Note: find this essay
According to best estimates, only 7 percent of human communication occurs on the verbal level. Pitch, volume, and other vocal tone account for 38 percent, and body movements such as gestures and facial expression account for a whopping 55 percent.
Note: we needsigns for these : 7,38,55
Instead of looking to monetize or otherwise intercede between existing social connections, those promoting networks should be looking to foster connections between people who are as yet unknown to each other yet potentially in need of each other. And then let them go about their business—or their socializing.
Note: so key to 4.0 success
Those who succeed as communicators in the new bazaar will be the ones who can quickly evaluate what they’re hearing, and learn to pass on only the stuff that matters. These are the people who create more signal and less noise, and become the most valued authorities in a digital media. But the real winners will once again be those who actually discover and innovate—the
Now that students can find out almost anything they need to online, the role of the teacher must change to that of a guide or coach—more of a partner in learning who helps the students evaluate and synthesize the data they find.
The real problem is that while our digital mediaspace is biased toward a shared cost structure, our currency system is not.
Now that digital technologies offer us identity confirmation, secure transactions, and distributed networks, we have the ability to operate local-style currencies on a global scale. Net-based, or “e-currencies,” have already been experimented with successfully in gaming environments, and are now under development around the world for more practical applications across great distances.
Participation is dependent on knowing both the programming code necessary to make valuable additions and the social codes necessary to do it in ways that respect the contributions of others.
Digital technology is programmed. This makes it biased toward those with the capacity to write the code. In a digital age, we must learn how to make the software, or risk becoming the software.
We look at developing the plots and characters for a game as the interesting part, and the programming as the rote task better offloaded to people somewhere else. We lose sight of the fact that the programming—the code itself—is the place from which the most significant innovations emerge.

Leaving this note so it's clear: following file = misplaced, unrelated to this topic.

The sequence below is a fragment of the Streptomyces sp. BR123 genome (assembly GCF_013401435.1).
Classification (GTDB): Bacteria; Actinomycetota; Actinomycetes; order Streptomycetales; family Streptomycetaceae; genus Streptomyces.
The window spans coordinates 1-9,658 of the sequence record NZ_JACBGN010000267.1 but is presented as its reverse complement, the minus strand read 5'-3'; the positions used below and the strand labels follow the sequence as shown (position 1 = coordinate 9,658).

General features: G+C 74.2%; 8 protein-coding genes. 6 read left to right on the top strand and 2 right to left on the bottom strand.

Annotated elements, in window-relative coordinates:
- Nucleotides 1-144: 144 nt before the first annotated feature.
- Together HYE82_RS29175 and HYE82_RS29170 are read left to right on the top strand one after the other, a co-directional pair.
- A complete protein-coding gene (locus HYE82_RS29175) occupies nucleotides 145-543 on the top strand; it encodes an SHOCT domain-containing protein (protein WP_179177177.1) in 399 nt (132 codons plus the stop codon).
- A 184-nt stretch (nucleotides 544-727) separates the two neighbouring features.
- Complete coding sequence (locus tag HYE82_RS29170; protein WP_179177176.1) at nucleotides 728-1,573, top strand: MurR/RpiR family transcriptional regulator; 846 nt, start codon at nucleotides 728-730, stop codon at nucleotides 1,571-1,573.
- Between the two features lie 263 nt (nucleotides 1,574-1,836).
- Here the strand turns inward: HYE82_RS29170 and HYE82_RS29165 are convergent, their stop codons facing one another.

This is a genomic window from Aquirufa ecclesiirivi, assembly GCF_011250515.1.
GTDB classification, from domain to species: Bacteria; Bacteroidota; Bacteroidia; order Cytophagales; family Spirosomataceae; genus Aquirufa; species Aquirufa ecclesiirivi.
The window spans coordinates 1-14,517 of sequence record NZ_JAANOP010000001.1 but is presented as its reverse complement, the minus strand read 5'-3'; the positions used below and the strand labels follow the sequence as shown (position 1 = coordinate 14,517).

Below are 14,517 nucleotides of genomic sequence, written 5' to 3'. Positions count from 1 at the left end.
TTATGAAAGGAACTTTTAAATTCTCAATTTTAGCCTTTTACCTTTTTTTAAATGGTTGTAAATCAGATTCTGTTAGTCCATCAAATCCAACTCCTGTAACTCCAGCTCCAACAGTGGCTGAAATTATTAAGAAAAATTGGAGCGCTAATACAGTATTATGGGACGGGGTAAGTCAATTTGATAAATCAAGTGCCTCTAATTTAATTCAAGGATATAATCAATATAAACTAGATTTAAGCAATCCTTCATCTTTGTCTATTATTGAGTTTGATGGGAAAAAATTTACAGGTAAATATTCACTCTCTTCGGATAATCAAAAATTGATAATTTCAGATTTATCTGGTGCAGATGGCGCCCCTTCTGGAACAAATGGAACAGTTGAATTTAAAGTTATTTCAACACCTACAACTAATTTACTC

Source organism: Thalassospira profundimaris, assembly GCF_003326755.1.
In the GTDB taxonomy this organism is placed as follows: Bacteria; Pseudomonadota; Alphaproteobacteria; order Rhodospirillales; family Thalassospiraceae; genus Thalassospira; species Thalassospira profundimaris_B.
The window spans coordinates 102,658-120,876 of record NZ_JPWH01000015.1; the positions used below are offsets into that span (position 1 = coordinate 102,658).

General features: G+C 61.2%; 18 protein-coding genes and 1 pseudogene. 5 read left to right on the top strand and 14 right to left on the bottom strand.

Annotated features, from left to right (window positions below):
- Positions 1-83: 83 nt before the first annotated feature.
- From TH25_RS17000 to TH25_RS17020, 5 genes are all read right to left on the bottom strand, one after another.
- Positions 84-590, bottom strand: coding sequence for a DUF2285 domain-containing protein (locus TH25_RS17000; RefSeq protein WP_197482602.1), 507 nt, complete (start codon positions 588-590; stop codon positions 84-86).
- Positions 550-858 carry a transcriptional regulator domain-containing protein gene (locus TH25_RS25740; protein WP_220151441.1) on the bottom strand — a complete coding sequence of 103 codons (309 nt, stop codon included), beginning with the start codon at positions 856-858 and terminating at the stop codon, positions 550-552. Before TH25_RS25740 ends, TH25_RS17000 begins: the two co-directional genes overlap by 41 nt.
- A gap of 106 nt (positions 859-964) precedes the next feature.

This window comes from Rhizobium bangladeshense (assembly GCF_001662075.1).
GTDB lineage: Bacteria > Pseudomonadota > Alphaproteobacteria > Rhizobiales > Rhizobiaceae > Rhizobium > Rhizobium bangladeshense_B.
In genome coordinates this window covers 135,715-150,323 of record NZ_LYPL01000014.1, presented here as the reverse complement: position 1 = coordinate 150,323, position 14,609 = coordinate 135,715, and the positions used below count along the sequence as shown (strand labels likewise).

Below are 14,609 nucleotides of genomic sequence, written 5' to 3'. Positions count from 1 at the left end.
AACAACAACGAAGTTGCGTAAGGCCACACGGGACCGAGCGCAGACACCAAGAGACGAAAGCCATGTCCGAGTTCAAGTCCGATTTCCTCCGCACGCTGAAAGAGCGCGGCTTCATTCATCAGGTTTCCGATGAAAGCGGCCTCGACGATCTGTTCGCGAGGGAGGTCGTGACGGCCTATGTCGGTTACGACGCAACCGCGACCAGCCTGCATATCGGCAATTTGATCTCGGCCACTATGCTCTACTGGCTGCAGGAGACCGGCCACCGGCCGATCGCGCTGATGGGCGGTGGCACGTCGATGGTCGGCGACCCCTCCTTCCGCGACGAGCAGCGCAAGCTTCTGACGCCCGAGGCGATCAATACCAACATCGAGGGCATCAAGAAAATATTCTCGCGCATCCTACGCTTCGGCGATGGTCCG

So considering the biases of a technology before and during its implementation may not be so trivial after all. In the case of digital technology, it is even more important than usual. The automobile determined a whole lot about how we’d get from place to place, as well as how we would reorganize our physical environment to promote its use. Digital technology doesn’t merely convey our bodies, but ourselves. Our screens are the windows through which we are experiencing, organizing, and interpreting the world in which we live. They are also the interfaces through which we express who we are and what we believe to everyone else. They are fast becoming the boundaries of our perceptual and conceptual apparatus; the edge between our nervous systems and everyone else’s,
These stages of development—from player to cheater to modder to programmer—mirror our own developing relationship to media through the ages.
Note: ould this inform the 4.0 continuum?
Martin Luther posted his ninety-five theses, the first great “mod” of Catholicism, and later, nations rewrote their histories by launching their revolutions.
Our enthusiasm for digital technology about which we have little understanding and over which we have little control leads us not toward greater agency, but toward less.
We are too busy wading through our overflowing inboxes to consider how they got this way, and whether there’s a better or less frantic way to stay informed and in touch. We are intimidated by the whole notion of programming, seeing it as a chore for mathematically inclined menials than a language through which we can
Digital technologies are different. They are not just objects, but systems embedded with purpose. They act with intention. If we don’t know how they work, we won’t even know what they want. The less involved and aware we are of the way our technologies are programmed and program themselves, the more narrow our choices will become;
On the other hand, the more humans become involved in their design, the more humanely inspired these tools will end up behaving. We are developing technologies and networks that have the potential to reshape our economy, our ecology, and our society more profoundly and intentionally than ever before in our collective history.